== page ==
The romance of travel might just be personified by this one ferry crossing in particular, setting sail from one continent to another just has the allure of adventure and the unknown. But what makes it even more fun is that despite transiting across the narrow crossing you are still in the same city!! Taking the ferry across the Bosphorus is a must do when visiting this lively and historic city, the heartbeat of Turkey and the reason for the rise of this gigantic city!
A bucket list item ticked:
We’ve crossed from Europe to Asia via ferry before, and into Turkey too! Back in 2012 we set sail from the Greek island of Kos for a day of Asian adventures in Bodrum. But somehow this just didn’t cut it! There is something truly adventurous about crossing borders as it is, I always get a flutter of excitement as we cross the boundary from one place to another, whether that be a country, continent, state or county.
There is something of the unknown, a change, something new in making that crossing. Taking a ferry and crossing via the water from Europe to the far off lands of mysterious Asia somehow embodies that enthralling rush, the true romance of travel. But add this to the unique nature of crossing into an entirely different continent, and yet being in not only the same country, but the same city! The only city in the world to sit on two continents and one of only 3 countries in the world (we’ve visited the other two: Egypt and Russia as well!)
Exploring Asian Istanbul
Crossing onto the Anatolian side of the city is something that many people dream of, and yet the Asian side of the city is often missed out in favour of the wonders of the European side of Istanbul. But feeling the wind of the salty Bosphorus air blow through your hair as you take what feels like an intrepid step onto a new continent is an irresistible experience!
In truth Istanbul as a whole feels like a very Asian city, the swarms of women wearing their colourful and elegant headscarves, the minarets that punctuate the hazy blue skies, the harmonic sound of the call to prayer 5 times a day and the sweet smell of spices that fills the air as you whisk through the markets. There is undeniably a Middle Eastern feel to what is this tiny section of Europe within the huge Anatolian Turkey even before you cross the Bosphorus.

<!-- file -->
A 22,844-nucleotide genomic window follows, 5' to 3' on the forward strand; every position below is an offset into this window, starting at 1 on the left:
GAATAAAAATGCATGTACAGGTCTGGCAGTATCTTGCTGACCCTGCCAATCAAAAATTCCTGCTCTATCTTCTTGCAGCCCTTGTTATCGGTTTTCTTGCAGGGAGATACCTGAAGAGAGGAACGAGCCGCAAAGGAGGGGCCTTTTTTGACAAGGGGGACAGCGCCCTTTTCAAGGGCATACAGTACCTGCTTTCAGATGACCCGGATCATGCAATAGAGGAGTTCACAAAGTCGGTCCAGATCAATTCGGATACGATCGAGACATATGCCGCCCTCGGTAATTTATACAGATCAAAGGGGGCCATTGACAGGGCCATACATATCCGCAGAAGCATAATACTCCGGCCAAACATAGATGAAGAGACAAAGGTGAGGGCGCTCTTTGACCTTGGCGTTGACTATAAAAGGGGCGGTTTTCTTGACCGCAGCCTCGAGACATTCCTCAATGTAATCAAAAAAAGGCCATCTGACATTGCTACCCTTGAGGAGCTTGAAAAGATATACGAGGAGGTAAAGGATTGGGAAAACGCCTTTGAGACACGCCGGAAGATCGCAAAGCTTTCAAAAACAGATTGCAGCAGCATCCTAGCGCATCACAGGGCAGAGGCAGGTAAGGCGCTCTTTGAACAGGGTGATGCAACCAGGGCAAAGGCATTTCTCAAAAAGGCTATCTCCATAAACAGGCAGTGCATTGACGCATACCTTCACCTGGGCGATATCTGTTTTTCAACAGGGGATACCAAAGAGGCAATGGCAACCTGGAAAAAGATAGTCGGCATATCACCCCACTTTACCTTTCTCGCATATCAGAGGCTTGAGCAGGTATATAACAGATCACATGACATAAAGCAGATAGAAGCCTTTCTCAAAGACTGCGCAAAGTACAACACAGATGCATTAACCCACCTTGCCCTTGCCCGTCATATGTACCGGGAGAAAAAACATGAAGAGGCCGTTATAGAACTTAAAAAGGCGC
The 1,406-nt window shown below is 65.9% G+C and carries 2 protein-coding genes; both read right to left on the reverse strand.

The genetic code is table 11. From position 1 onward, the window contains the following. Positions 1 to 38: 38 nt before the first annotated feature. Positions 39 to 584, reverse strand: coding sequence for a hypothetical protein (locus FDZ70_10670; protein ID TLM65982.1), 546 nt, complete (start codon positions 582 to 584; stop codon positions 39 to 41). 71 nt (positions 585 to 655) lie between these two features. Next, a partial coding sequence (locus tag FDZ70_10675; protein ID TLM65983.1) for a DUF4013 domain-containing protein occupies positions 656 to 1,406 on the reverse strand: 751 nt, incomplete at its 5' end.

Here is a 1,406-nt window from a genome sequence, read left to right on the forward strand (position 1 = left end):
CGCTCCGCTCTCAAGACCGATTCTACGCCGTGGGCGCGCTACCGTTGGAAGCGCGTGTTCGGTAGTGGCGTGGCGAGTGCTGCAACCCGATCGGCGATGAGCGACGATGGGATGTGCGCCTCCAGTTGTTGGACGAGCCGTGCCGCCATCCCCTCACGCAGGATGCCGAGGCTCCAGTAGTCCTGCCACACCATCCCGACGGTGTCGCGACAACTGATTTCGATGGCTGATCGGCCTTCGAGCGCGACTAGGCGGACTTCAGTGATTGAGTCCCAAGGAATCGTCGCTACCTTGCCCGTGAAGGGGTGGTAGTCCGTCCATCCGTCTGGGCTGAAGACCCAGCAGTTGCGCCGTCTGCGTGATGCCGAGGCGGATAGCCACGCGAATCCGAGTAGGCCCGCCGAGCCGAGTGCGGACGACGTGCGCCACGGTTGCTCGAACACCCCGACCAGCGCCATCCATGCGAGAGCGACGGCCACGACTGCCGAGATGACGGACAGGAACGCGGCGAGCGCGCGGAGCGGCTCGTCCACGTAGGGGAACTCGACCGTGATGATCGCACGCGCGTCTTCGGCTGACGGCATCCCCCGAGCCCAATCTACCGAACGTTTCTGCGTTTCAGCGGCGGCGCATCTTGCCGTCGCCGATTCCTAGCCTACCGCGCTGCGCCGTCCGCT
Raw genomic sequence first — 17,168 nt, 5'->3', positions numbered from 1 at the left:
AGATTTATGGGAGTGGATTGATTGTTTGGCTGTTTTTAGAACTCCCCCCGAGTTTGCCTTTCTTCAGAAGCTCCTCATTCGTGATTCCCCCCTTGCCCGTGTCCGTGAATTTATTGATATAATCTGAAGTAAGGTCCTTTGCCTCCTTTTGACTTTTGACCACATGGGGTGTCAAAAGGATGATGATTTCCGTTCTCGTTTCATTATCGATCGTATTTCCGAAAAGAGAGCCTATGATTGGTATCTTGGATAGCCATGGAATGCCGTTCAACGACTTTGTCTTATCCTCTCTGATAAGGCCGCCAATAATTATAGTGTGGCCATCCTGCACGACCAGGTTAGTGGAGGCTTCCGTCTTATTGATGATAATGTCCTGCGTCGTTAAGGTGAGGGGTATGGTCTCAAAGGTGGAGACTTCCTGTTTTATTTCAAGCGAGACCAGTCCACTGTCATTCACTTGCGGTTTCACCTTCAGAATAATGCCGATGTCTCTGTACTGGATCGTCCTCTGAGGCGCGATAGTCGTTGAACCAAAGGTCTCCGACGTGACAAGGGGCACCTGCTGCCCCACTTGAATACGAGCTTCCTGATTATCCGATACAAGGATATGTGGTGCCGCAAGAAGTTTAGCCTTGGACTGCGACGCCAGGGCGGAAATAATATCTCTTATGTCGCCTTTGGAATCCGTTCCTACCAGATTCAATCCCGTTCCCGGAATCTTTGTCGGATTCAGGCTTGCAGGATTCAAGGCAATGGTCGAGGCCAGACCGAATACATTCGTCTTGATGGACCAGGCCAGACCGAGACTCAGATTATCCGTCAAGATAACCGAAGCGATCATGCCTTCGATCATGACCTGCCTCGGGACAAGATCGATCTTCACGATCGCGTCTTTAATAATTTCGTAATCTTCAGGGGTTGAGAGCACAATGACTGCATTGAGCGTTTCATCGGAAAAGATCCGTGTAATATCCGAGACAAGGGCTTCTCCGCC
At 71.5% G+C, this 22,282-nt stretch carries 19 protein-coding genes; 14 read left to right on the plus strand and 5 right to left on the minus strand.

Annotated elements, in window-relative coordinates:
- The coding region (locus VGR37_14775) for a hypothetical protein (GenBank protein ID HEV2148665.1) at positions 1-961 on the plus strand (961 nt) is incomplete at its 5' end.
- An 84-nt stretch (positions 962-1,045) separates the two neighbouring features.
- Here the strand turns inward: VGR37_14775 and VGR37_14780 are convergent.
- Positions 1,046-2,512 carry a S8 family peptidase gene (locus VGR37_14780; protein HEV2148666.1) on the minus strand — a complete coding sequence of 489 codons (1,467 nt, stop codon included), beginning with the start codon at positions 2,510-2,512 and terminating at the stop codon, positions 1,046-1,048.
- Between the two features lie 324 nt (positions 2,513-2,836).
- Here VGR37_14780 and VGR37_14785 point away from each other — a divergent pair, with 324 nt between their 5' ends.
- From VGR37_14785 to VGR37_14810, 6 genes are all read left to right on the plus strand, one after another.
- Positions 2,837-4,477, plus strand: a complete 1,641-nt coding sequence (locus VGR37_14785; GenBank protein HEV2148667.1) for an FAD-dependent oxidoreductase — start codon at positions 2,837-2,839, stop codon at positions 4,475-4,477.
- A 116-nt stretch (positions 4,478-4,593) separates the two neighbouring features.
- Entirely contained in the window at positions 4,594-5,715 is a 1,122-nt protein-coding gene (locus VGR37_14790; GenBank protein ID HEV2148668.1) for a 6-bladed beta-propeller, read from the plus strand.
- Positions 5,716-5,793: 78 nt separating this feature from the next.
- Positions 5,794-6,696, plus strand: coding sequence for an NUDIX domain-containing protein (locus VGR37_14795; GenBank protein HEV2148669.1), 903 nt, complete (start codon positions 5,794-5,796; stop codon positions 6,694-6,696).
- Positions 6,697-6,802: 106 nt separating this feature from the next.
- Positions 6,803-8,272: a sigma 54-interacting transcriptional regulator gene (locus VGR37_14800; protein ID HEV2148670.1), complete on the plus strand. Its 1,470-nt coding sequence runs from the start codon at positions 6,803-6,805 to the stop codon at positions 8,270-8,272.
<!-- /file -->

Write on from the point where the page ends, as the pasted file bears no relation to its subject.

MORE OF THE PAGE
Stepping off the cramped ferry, with the crowds of locals all jostling for the best position to exit the ferry. The wave of heat hit us, maybe it was a placebo, but the temperature seemed to rise a good few degrees just over the 30 minute crossing. With the sun beating down on us it was time to step into Asian Istanbul for the first time and back into the Anatolian side of Turkey for the first time in 7 years!
In Kadikoy there isn’t as much to see as in the European side that’s for sure. There aren’t the wonders of the world, the huge mosques and sights drawing in the crowds of tourists. But that doesn’t mean there isn’t anything to visit for. Over in Kadikoy life is real, this is where people live and get about their daily business. Crossing the Bosphorus provides a different perspective on Istanbul!
There are smaller, local and beautifully decorated mosque free of the queues outside of the famous Blue Mosque. There are tea shops, cafes and local eateries offering traditional food at a fraction of the price on the European side of the country and with a much more genuine atmosphere.
Over here on the other side of the Bosphorus too there is an air of youthful energy, graffiti and street art decorated streets lined with cafes and bars contrast sharply the traditional way of life also on view here.
This alternative region was in many ways similar to that of Gelata but much less commercialised. Instead of the lines of overpriced stalls selling the same “home made” souvenirs and “local” good, over here there is a real air of authenticity.
Over in Kadikoy local people come to buy unique products in locally owned shops, those that allow the young creatives to flourish. Young people come to hang out and catch up with each other. There really is a unique mixture of history, modernity and reality to discover before you take the ferry back over the Bosphorus to the chaos of the European side of Istanbul!
How to make the crossing yourself
Karakoy to Kadikoy: Confusing yes!!
Think of it this way, Karakoy is the modern name for the ancient Galata district in the European side of Istanbul, where the famous Galata tower is and down the road from Taksim square. Ferries can be taken from the docks near the Galata bridge that cross over to the other European side (where the Blue Mosque is), also known as the Golden horn.
The crossing takes around 30 mins and ferries leave every 20 or 30 minutes from about 06:30 am until about 23:00 (11:00 pm)
The price of the usual local ferry crossing is only 3TL with subway tokens and 2.50TL with the Instambulkart.
This is the crossing over the Bosphorus we took and one of the easiest and shortest. There are many options of course, this city is well connected both in ferries, metro systems and bridges. Of course, you want to do the crossing on the water and there are organised tour boats and cruises you can take too. But personally we enjoyed the idea of taking the ferry with local people and having a much more authentic experience…plus it’s cheaper!!